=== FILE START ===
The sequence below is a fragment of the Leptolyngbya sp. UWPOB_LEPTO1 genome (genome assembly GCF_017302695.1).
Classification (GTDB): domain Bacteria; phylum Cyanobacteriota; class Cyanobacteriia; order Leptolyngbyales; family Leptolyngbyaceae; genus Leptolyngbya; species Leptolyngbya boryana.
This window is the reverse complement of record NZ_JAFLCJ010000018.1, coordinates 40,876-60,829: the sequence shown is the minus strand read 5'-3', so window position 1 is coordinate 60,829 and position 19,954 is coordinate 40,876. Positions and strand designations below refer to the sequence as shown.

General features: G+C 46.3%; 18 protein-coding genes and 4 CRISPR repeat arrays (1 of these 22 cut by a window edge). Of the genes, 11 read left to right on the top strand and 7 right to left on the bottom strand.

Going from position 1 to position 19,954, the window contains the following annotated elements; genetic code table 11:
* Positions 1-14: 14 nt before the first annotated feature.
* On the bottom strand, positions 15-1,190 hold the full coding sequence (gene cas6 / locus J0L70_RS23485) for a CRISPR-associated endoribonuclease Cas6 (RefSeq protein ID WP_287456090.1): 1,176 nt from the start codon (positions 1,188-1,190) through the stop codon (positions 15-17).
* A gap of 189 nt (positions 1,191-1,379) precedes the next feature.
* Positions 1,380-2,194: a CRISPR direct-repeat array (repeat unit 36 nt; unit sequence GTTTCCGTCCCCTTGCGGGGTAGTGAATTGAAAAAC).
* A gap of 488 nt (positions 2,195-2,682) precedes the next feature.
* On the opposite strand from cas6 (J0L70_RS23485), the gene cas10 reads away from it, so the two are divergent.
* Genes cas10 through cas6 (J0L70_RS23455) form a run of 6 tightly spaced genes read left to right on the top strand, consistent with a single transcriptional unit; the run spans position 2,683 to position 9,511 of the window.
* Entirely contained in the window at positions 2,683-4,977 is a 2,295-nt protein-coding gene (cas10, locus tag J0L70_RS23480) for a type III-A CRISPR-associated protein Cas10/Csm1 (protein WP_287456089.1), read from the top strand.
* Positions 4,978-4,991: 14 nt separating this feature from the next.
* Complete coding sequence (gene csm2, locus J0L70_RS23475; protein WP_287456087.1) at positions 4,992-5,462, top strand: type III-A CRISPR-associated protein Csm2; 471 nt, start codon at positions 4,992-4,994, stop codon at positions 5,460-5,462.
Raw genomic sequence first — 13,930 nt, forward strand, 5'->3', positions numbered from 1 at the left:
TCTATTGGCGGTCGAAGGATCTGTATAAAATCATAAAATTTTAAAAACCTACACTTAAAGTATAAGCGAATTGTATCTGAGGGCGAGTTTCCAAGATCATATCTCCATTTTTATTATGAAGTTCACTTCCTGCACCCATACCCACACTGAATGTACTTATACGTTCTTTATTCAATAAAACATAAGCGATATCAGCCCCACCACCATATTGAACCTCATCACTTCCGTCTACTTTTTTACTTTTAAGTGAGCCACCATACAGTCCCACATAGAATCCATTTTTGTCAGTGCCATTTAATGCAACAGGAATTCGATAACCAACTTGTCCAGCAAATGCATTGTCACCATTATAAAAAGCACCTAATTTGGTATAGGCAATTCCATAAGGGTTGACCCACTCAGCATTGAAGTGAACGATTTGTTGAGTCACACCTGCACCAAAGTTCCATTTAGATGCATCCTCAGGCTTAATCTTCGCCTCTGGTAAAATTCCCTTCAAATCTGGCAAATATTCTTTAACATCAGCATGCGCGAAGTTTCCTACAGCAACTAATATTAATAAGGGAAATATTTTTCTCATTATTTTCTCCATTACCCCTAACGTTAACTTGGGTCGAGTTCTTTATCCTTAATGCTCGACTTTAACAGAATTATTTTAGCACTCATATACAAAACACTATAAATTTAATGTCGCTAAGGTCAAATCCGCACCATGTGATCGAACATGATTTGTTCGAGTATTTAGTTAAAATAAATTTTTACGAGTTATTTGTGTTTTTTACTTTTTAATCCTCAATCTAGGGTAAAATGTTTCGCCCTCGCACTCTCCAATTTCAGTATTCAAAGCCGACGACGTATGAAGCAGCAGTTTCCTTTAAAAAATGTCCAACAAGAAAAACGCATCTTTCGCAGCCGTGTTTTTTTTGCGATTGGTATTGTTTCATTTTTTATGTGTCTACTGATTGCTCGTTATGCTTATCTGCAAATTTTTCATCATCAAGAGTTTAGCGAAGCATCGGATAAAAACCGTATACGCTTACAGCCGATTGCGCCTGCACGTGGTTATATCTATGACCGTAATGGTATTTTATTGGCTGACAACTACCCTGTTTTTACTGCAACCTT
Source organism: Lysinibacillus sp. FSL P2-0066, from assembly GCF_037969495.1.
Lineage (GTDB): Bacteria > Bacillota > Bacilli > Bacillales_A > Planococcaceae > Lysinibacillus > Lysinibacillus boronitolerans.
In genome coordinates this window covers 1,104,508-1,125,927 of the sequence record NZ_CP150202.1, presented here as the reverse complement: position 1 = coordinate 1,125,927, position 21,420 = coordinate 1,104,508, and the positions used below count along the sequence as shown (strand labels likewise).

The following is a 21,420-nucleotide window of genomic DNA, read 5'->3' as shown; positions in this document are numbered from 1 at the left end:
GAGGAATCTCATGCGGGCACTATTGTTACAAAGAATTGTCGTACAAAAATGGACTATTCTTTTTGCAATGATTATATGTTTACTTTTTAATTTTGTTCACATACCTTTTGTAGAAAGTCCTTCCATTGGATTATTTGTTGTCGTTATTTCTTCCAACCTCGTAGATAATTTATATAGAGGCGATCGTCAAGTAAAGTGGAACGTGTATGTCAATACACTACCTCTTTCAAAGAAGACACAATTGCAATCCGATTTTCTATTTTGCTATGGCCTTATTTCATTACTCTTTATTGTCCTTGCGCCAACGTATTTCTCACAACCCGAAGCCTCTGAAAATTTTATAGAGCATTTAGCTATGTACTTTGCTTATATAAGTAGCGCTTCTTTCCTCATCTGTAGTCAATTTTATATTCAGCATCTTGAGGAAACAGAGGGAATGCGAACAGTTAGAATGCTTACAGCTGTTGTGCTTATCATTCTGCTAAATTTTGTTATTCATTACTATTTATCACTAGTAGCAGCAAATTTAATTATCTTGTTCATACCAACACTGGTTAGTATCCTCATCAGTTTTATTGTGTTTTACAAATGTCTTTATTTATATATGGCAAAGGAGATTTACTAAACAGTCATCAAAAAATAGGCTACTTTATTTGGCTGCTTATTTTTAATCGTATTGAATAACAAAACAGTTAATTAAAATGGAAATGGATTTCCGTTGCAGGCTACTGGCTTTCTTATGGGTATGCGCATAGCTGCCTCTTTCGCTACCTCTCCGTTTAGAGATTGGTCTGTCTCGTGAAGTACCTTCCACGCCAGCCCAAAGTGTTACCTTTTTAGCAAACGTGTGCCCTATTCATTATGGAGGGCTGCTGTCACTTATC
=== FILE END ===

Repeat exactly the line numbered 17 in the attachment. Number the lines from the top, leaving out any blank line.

TCTATTGGCGGTCGAAGGATCTGTATAAAATCATAAAATTTTAAAAACCTACACTTAAAGTATAAGCGAATTGTATCTGAGGGCGAGTTTCCAAGATCATATCTCCATTTTTATTATGAAGTTCACTTCCTGCACCCATACCCACACTGAATGTACTTATACGTTCTTTATTCAATAAAACATAAGCGATATCAGCCCCACCACCATATTGAACCTCATCACTTCCGTCTACTTTTTTACTTTTAAGTGAGCCACCATACAGTCCCACATAGAATCCATTTTTGTCAGTGCCATTTAATGCAACAGGAATTCGATAACCAACTTGTCCAGCAAATGCATTGTCACCATTATAAAAAGCACCTAATTTGGTATAGGCAATTCCATAAGGGTTGACCCACTCAGCATTGAAGTGAACGATTTGTTGAGTCACACCTGCACCAAAGTTCCATTTAGATGCATCCTCAGGCTTAATCTTCGCCTCTGGTAAAATTCCCTTCAAATCTGGCAAATATTCTTTAACATCAGCATGCGCGAAGTTTCCTACAGCAACTAATATTAATAAGGGAAATATTTTTCTCATTATTTTCTCCATTACCCCTAACGTTAACTTGGGTCGAGTTCTTTATCCTTAATGCTCGACTTTAACAGAATTATTTTAGCACTCATATACAAAACACTATAAATTTAATGTCGCTAAGGTCAAATCCGCACCATGTGATCGAACATGATTTGTTCGAGTATTTAGTTAAAATAAATTTTTACGAGTTATTTGTGTTTTTTACTTTTTAATCCTCAATCTAGGGTAAAATGTTTCGCCCTCGCACTCTCCAATTTCAGTATTCAAAGCCGACGACGTATGAAGCAGCAGTTTCCTTTAAAAAATGTCCAACAAGAAAAACGCATCTTTCGCAGCCGTGTTTTTTTTGCGATTGGTATTGTTTCATTTTTTATGTGTCTACTGATTGCTCGTTATGCTTATCTGCAAATTTTTCATCATCAAGAGTTTAGCGAAGCATCGGATAAAAACCGTATACGCTTACAGCCGATTGCGCCTGCACGTGGTTATATCTATGACCGTAATGGTATTTTATTGGCTGACAACTACCCTGTTTTTACTGCAACCTT